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Exploring the Frontiers of Counselling in the Asia Pacific

Posted: 11/10/2019

Over five hundred delegates gathered in Brisbane late last month for the Asia Pacific Rim Confederation of Counsellors Conference. Bringing together a dizzying array of speakers and workshop presenters, the conference aimed to build the capacity of practitioners in mental health services. Topics included complex trauma, eating disorders, couples counselling, prolonged grief, and Indigenous approaches to counselling and psychotherapy, to name but a few.

One of the keynote speakers, Catherine Tang from the National University of Singapore, presented data on behaviour addictions across Asian countries, including gaming and internet.

Fiona McCallum from the University of Queensland spoke about Complex Persistent Bereavement Disorder (CPBD). She began by pointing out that grief is a normal part of the human experience and not an illness. While most of us greatly appreciate support when we are grieving, we don’t need ‘treatment’. However, she said it is estimated that over 40,000 people in Australia are living with levels of bereavement distress that meet the criteria for CPBD.

Melati Sumari from the University of Malaya in Kuala Lumpur discussed the results of a study on culturally-appropriate assessment for Malaysian families. The study aimed at producing a family functioning scale.

Tristan Lesley Snell from Monash University painted a picture of the impact of urban living, pointing out that for the first time in human history, the largest proportion of our population lives in urban environments. He said that studies repeatedly highlight the stressors associated with urban living including physical threats, pollution, noise and traffic. Tristan discussed the findings of a global study on the impacts of urban living on adult mental health and personality. Results indicated that exposure to specific environments in childhood can predict personality traits in adulthood. He also offered some ideas for how counsellors might support people to adapt to the stressors of contemporary urban environments using psychoeducation as well as targetting specific emotions and coping strategies.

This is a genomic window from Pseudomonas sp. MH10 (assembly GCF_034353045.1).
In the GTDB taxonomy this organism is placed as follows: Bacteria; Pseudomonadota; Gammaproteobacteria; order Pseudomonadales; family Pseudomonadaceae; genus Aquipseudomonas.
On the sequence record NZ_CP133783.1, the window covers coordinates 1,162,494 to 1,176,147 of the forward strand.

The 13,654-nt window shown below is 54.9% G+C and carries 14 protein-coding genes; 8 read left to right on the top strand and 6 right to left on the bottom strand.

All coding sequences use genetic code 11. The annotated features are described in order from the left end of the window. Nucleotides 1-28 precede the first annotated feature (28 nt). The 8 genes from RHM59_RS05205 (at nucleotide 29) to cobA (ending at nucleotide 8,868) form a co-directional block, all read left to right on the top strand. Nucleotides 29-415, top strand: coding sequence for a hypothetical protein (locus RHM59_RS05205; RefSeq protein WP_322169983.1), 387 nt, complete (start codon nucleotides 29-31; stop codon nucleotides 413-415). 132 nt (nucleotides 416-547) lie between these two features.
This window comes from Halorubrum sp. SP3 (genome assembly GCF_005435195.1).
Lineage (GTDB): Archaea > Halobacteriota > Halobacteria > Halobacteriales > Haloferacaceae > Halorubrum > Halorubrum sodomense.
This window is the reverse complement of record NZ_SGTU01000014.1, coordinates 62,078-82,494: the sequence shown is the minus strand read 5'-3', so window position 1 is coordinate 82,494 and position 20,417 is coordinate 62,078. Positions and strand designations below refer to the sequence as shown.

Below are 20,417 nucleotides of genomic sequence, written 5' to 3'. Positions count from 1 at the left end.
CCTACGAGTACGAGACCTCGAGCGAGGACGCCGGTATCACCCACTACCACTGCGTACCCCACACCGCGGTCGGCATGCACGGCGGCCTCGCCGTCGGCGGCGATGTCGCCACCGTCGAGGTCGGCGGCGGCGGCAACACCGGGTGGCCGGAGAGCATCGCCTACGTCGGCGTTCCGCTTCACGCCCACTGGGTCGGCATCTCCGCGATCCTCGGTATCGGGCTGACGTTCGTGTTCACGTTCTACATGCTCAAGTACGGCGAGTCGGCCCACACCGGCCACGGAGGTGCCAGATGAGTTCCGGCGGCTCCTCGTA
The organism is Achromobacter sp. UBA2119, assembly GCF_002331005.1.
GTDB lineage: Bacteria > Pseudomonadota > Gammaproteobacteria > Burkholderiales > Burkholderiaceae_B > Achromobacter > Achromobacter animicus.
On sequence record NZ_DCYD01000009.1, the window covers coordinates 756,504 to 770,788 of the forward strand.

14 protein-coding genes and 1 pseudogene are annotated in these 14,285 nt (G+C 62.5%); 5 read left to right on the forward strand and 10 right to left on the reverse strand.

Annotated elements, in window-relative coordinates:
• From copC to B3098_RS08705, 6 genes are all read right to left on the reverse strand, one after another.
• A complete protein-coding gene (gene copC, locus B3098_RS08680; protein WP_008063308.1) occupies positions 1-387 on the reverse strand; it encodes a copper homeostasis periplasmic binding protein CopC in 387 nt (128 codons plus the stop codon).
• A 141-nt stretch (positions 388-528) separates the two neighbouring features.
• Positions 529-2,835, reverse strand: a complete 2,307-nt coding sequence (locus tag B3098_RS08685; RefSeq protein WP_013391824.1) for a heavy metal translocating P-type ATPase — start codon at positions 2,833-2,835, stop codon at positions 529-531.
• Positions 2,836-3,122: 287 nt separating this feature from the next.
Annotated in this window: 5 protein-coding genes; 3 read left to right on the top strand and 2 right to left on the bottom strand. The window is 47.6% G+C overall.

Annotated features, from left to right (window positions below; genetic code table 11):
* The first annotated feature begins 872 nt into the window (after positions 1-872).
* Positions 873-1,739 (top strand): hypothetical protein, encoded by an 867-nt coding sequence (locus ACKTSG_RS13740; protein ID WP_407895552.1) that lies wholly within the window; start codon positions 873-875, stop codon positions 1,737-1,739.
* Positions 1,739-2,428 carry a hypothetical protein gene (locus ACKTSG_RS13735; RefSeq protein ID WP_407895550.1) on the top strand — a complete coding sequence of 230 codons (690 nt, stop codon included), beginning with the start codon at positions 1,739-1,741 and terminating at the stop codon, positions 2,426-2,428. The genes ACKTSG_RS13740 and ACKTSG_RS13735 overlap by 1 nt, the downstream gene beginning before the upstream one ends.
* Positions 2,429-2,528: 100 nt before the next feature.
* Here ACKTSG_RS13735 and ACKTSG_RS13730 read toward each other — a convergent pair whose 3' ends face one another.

Incorporating the latest information about how the brain responds to trauma was a common thread that wove its way through many of the workshops and presentations. And in terms of new frontiers for counselling, Lizzy Bilogrevic from Multicultural Aged Care Services in Geelong, Australia, posed the question: Is the aged care sector the next frontier for counselling? Lizzy said that personal carers make up 80% of the aged care workforce and that stressors on these workers are mounting relentlessly. She spoke of the disparity between staff training and the complex needs of people accessing aged care services. She also raised some of the shadow aspects of elder abuse scrutiny, and called for reflection on how this affects culturally and linguistically diverse consumers and workers. It’s a no-brainer that meeting the complex needs of our aging population requires investment in therapeutic support for staff as well as people accessing services.

 

Reading body signals is crucial for protective behaviours, trauma-informed practice or simply navigating  everyday life

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